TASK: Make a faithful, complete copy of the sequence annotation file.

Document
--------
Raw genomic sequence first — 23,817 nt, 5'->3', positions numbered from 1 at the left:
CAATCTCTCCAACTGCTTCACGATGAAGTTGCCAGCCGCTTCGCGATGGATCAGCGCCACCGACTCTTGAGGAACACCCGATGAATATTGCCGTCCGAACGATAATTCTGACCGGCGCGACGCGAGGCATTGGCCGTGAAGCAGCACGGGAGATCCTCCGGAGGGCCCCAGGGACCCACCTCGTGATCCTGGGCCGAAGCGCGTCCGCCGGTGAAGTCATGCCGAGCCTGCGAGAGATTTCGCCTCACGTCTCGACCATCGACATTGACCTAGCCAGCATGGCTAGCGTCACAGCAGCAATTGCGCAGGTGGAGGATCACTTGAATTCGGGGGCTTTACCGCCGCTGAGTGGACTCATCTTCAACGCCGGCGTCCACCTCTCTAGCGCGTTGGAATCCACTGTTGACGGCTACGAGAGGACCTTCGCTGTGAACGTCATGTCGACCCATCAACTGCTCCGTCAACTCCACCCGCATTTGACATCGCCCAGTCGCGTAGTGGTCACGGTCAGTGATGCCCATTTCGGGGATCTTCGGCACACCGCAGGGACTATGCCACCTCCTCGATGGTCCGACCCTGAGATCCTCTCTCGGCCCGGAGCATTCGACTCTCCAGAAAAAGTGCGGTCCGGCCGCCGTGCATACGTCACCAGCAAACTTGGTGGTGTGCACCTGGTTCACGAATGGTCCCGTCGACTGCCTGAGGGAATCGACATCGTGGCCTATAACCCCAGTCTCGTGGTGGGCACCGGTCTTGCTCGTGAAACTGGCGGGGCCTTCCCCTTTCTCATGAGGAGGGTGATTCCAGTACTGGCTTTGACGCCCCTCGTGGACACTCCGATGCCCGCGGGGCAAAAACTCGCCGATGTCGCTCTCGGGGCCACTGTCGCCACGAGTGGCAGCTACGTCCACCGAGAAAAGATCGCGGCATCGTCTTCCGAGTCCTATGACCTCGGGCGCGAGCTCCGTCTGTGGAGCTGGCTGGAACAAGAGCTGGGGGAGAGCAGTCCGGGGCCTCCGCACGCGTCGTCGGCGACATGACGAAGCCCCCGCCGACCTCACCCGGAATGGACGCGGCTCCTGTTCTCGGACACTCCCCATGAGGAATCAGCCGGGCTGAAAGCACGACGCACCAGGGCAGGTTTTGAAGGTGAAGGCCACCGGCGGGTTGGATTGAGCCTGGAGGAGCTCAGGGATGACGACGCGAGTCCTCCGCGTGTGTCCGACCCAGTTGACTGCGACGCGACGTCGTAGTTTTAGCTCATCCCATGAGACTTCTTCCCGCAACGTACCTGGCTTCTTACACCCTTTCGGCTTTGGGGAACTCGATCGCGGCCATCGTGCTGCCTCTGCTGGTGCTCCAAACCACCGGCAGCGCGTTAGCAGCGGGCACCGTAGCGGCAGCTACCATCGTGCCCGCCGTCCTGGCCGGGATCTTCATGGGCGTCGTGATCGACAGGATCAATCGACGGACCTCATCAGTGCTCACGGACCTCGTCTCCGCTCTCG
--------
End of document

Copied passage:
Raw genomic sequence first — 23,817 nt, 5'->3', positions numbered from 1 at the left:
CAATCTCTCCAACTGCTTCACGATGAAGTTGCCAGCCGCTTCGCGATGGATCAGCGCCACCGACTCTTGAGGAACACCCGATGAATATTGCCGTCCGAACGATAATTCTGACCGGCGCGACGCGAGGCATTGGCCGTGAAGCAGCACGGGAGATCCTCCGGAGGGCCCCAGGGACCCACCTCGTGATCCTGGGCCGAAGCGCGTCCGCCGGTGAAGTCATGCCGAGCCTGCGAGAGATTTCGCCTCACGTCTCGACCATCGACATTGACCTAGCCAGCATGGCTAGCGTCACAGCAGCAATTGCGCAGGTGGAGGATCACTTGAATTCGGGGGCTTTACCGCCGCTGAGTGGACTCATCTTCAACGCCGGCGTCCACCTCTCTAGCGCGTTGGAATCCACTGTTGACGGCTACGAGAGGACCTTCGCTGTGAACGTCATGTCGACCCATCAACTGCTCCGTCAACTCCACCCGCATTTGACATCGCCCAGTCGCGTAGTGGTCACGGTCAGTGATGCCCATTTCGGGGATCTTCGGCACACCGCAGGGACTATGCCACCTCCTCGATGGTCCGACCCTGAGATCCTCTCTCGGCCCGGAGCATTCGACTCTCCAGAAAAAGTGCGGTCCGGCCGCCGTGCATACGTCACCAGCAAACTTGGTGGTGTGCACCTGGTTCACGAATGGTCCCGTCGACTGCCTGAGGGAATCGACATCGTGGCCTATAACCCCAGTCTCGTGGTGGGCACCGGTCTTGCTCGTGAAACTGGCGGGGCCTTCCCCTTTCTCATGAGGAGGGTGATTCCAGTACTGGCTTTGACGCCCCTCGTGGACACTCCGATGCCCGCGGGGCAAAAACTCGCCGATGTCGCTCTCGGGGCCACTGTCGCCACGAGTGGCAGCTACGTCCACCGAGAAAAGATCGCGGCATCGTCTTCCGAGTCCTATGACCTCGGGCGCGAGCTCCGTCTGTGGAGCTGGCTGGAACAAGAGCTGGGGGAGAGCAGTCCGGGGCCTCCGCACGCGTCGTCGGCGACATGACGAAGCCCCCGCCGACCTCACCCGGAATGGACGCGGCTCCTGTTCTCGGACACTCCCCATGAGGAATCAGCCGGGCTGAAAGCACGACGCACCAGGGCAGGTTTTGAAGGTGAAGGCCACCGGCGGGTTGGATTGAGCCTGGAGGAGCTCAGGGATGACGACGCGAGTCCTCCGCGTGTGTCCGACCCAGTTGACTGCGACGCGACGTCGTAGTTTTAGCTCATCCCATGAGACTTCTTCCCGCAACGTACCTGGCTTCTTACACCCTTTCGGCTTTGGGGAACTCGATCGCGGCCATCGTGCTGCCTCTGCTGGTGCTCCAAACCACCGGCAGCGCGTTAGCAGCGGGCACCGTAGCGGCAGCTACCATCGTGCCCGCCGTCCTGGCCGGGATCTTCATGGGCGTCGTGATCGACAGGATCAATCGACGGACCTCATCAGTGCTCACGGACCTCGTCTCCGCTCTCG